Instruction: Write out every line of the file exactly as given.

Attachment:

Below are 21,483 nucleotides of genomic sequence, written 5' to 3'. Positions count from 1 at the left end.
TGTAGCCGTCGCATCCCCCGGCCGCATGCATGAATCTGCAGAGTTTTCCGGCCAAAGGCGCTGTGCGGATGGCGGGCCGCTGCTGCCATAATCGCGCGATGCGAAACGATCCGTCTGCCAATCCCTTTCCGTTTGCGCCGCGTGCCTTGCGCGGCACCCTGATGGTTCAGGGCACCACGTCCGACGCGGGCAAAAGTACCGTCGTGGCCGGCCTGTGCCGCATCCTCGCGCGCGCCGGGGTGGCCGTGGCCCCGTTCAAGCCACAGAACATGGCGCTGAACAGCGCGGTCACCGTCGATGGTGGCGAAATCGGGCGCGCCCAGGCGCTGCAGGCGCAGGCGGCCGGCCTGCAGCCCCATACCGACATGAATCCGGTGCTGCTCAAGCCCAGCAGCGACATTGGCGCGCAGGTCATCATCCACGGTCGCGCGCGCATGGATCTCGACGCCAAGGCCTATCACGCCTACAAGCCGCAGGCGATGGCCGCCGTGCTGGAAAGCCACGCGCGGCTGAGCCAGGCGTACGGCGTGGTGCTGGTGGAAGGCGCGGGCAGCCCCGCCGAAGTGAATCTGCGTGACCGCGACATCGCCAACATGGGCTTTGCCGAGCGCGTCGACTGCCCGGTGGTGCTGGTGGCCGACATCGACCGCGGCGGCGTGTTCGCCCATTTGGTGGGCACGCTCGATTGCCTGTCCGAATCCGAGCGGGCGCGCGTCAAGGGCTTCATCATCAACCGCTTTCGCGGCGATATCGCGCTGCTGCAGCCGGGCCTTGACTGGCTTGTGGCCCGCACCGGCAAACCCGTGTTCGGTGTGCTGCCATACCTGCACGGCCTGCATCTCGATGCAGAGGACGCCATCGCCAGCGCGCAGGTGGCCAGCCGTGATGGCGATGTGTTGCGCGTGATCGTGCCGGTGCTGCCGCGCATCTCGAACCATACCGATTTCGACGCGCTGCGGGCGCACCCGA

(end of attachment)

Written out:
Below are 21,483 nucleotides of genomic sequence, written 5' to 3'. Positions count from 1 at the left end.
TGTAGCCGTCGCATCCCCCGGCCGCATGCATGAATCTGCAGAGTTTTCCGGCCAAAGGCGCTGTGCGGATGGCGGGCCGCTGCTGCCATAATCGCGCGATGCGAAACGATCCGTCTGCCAATCCCTTTCCGTTTGCGCCGCGTGCCTTGCGCGGCACCCTGATGGTTCAGGGCACCACGTCCGACGCGGGCAAAAGTACCGTCGTGGCCGGCCTGTGCCGCATCCTCGCGCGCGCCGGGGTGGCCGTGGCCCCGTTCAAGCCACAGAACATGGCGCTGAACAGCGCGGTCACCGTCGATGGTGGCGAAATCGGGCGCGCCCAGGCGCTGCAGGCGCAGGCGGCCGGCCTGCAGCCCCATACCGACATGAATCCGGTGCTGCTCAAGCCCAGCAGCGACATTGGCGCGCAGGTCATCATCCACGGTCGCGCGCGCATGGATCTCGACGCCAAGGCCTATCACGCCTACAAGCCGCAGGCGATGGCCGCCGTGCTGGAAAGCCACGCGCGGCTGAGCCAGGCGTACGGCGTGGTGCTGGTGGAAGGCGCGGGCAGCCCCGCCGAAGTGAATCTGCGTGACCGCGACATCGCCAACATGGGCTTTGCCGAGCGCGTCGACTGCCCGGTGGTGCTGGTGGCCGACATCGACCGCGGCGGCGTGTTCGCCCATTTGGTGGGCACGCTCGATTGCCTGTCCGAATCCGAGCGGGCGCGCGTCAAGGGCTTCATCATCAACCGCTTTCGCGGCGATATCGCGCTGCTGCAGCCGGGCCTTGACTGGCTTGTGGCCCGCACCGGCAAACCCGTGTTCGGTGTGCTGCCATACCTGCACGGCCTGCATCTCGATGCAGAGGACGCCATCGCCAGCGCGCAGGTGGCCAGCCGTGATGGCGATGTGTTGCGCGTGATCGTGCCGGTGCTGCCGCGCATCTCGAACCATACCGATTTCGACGCGCTGCGGGCGCACCCGA